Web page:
I read Pachinko for a book club and also for my Reading All Around the World challenge. This book was also listed frequently as one of the best of 2016. It’s about a Korean family who move to Japan during World War II. While it covers several generations of the family, it focuses on relations between Japan and Korea, and differences in the two cultures. In particular, the book focuses on the treatment of Koreans as second-class citizens in Japan.
This is a thoughtful read that minimizes drama in favor of detailed historical analysis. I will admit that as much as I appreciated the writing, I did find it a long book, and a slow one to read. But those looking for a good historical novel will appreciate Lee’s attention to detail and thoughtful character development. After I’d read the book I was happy to have a deeper understanding of the troubled relationship between the Koreans and Japanese.
Set in the time that Japan annexed Korea, the book begins in the 1910s with the birth of a young girl, Sunja, to a boardinghouse owner and his wife. Though poor, Sunja lives a good life with her family, until she is seduced by a wealthy married man and becomes pregnant. A kind but sickly young minister asks her to marry him, knowing she’s pregnant, and the two of them move to Japan to begin his career and their family.
Unfortunately, it is much harder than they expect to live in Japan, where they face discrimination and oppression. Sunja grows close to her sister-in-law, and this friendship sees her through many difficult times. She raises two sons and struggles to give them a decent life in a world where Koreans have few opportunities.
The book is named for the game of pachinko, which was wildly popular in Japan after World War II. The business of pachinko parlors helped many Koreans earn enough to survive (Wikipedia estimates that 80 percent of pachinko parlors are owned by Koreans). While some Koreans benefit, at the same time it is clearly not viewed as a respectable profession because of its ties to organized crime. In this book, it is portrayed as almost the only way for a Korean family to accumulate any wealth.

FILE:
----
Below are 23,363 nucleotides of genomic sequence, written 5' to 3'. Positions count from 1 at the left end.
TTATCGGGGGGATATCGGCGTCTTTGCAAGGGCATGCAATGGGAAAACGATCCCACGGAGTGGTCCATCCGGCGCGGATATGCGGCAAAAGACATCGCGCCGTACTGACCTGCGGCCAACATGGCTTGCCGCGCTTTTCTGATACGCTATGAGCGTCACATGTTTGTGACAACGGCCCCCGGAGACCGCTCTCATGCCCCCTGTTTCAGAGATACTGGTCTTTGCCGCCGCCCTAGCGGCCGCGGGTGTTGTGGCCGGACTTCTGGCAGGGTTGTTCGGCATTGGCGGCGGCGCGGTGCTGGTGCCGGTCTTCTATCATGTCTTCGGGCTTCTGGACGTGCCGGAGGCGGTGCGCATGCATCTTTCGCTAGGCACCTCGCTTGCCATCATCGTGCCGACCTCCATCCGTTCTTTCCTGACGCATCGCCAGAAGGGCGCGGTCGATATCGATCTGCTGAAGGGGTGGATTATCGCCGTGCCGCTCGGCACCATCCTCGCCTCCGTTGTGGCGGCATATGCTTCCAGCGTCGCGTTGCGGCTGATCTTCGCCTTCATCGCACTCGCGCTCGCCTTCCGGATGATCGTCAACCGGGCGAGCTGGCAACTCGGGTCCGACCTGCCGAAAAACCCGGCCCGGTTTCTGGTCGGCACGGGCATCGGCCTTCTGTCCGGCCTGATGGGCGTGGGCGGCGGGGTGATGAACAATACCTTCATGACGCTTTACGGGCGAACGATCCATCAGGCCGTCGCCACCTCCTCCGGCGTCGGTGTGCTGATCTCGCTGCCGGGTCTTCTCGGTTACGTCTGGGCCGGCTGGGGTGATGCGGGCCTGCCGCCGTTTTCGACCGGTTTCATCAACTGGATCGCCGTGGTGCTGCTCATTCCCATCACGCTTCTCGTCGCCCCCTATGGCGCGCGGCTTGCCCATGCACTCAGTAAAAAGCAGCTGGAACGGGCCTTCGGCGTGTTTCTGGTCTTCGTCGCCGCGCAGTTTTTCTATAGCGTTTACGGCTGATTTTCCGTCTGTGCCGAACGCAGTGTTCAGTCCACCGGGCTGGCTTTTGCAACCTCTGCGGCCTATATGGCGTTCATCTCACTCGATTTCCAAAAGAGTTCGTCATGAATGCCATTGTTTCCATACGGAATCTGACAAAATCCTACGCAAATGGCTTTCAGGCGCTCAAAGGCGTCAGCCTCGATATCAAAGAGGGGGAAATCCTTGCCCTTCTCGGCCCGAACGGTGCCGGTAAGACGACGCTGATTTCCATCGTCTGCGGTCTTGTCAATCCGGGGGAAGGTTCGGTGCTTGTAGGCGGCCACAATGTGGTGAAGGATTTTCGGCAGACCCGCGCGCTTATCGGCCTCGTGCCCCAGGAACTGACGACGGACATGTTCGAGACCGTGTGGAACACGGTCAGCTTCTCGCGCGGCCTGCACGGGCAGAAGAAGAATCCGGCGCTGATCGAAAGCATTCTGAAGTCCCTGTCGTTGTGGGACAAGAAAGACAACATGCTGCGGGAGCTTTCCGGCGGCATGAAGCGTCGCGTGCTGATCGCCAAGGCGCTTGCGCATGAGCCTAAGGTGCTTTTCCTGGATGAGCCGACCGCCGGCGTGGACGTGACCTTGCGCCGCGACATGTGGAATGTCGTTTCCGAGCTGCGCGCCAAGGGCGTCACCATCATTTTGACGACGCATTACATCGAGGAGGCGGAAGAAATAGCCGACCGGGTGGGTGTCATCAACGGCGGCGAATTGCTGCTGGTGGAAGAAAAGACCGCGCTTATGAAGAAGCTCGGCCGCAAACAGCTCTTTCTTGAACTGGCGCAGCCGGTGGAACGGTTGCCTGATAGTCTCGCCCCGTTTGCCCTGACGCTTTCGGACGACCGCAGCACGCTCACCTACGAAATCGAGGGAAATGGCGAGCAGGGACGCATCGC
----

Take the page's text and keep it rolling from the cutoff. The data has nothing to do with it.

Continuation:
This was an excellent book, and one I’m glad I read. What I appreciated about Lee’s writing is that she focuses not just on the history, but on the development of Sunja as a person, and the difficult choices she has to make, as a woman, a mother, and a Korean. I always appreciate when characters aren’t all bad or all good, and that is very true of this novel. Even Hansu, the married man who seduces Sunja, has redeeming qualities.
However, it’s much stronger in the earlier parts of the book that focus on Sunja and her two sons. The book is weaker once the sons grow up and their children become the focus of the story. It simply becomes difficult to engage the reader fully with characters when you have to cover multiple generations. I think all books that try to cover decades of history face a similar challenge, and this book covers about 80 years. I was glad to follow the Korean history into the near-present, because I wanted a better understanding of today’s situation. Yet the story becomes difficult to follow towards the end, and the characters less sympathetic. For one thing, she brings in too many different narrators (Haruki and his wife, for example); I would have preferred to focus just on one or two characters in each generation.
Author Min Jin Lee was born in Seoul and moved to the U.S. when she was seven years old. She spent from 2007 to 2011 living in Tokyo researching this novel. I’ve read historical novels about Japan but I’ve never read one from the perspective of Koreans living in Japan during World War II and afterwards.
Challenges: this book meets the Reading All Around the World challenge (set in Japan and Korea), and it meets the Read Harder 2018 challenge (a book of postcolonial literature).